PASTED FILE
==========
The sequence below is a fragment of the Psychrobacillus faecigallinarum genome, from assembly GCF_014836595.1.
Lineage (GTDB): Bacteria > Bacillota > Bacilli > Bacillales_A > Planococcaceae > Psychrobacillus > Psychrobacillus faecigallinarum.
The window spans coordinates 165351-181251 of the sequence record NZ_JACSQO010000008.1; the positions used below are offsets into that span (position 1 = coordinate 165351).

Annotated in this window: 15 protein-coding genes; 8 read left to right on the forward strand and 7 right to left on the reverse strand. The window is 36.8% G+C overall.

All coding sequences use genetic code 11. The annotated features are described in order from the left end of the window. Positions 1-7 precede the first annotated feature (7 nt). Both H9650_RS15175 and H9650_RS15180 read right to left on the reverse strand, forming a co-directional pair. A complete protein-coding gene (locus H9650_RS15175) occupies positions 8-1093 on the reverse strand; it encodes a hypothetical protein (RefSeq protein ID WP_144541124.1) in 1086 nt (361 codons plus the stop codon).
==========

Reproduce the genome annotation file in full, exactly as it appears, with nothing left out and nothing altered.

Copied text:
The sequence below is a fragment of the Psychrobacillus faecigallinarum genome, from assembly GCF_014836595.1.
Lineage (GTDB): Bacteria > Bacillota > Bacilli > Bacillales_A > Planococcaceae > Psychrobacillus > Psychrobacillus faecigallinarum.
The window spans coordinates 165351-181251 of the sequence record NZ_JACSQO010000008.1; the positions used below are offsets into that span (position 1 = coordinate 165351).

Annotated in this window: 15 protein-coding genes; 8 read left to right on the forward strand and 7 right to left on the reverse strand. The window is 36.8% G+C overall.

All coding sequences use genetic code 11. The annotated features are described in order from the left end of the window. Positions 1-7 precede the first annotated feature (7 nt). Both H9650_RS15175 and H9650_RS15180 read right to left on the reverse strand, forming a co-directional pair. A complete protein-coding gene (locus H9650_RS15175) occupies positions 8-1093 on the reverse strand; it encodes a hypothetical protein (RefSeq protein ID WP_144541124.1) in 1086 nt (361 codons plus the stop codon).